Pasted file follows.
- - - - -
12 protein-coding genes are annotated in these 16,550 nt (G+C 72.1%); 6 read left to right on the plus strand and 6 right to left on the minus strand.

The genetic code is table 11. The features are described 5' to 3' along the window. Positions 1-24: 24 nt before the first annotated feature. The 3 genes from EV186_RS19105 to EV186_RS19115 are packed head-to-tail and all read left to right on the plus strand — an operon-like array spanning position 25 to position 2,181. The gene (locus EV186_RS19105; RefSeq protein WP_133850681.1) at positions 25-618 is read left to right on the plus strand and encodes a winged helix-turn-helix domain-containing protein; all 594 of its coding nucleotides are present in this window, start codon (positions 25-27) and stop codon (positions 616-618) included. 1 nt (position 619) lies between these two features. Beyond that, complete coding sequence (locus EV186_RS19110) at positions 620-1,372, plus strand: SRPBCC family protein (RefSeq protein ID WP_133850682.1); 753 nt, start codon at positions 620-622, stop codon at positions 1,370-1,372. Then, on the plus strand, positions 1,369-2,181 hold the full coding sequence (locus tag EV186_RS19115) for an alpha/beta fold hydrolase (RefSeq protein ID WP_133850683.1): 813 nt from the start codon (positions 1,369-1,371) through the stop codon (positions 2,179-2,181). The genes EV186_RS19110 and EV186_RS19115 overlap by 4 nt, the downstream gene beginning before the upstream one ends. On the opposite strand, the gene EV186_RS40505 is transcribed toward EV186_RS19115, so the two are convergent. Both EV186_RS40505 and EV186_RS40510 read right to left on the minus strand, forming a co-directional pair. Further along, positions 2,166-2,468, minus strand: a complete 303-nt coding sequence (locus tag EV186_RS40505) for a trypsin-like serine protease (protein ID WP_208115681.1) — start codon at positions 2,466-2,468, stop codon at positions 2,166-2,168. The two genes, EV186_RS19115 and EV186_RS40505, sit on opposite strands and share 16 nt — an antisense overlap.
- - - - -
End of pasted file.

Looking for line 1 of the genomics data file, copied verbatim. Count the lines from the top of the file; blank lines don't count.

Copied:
12 protein-coding genes are annotated in these 16,550 nt (G+C 72.1%); 6 read left to right on the plus strand and 6 right to left on the minus strand.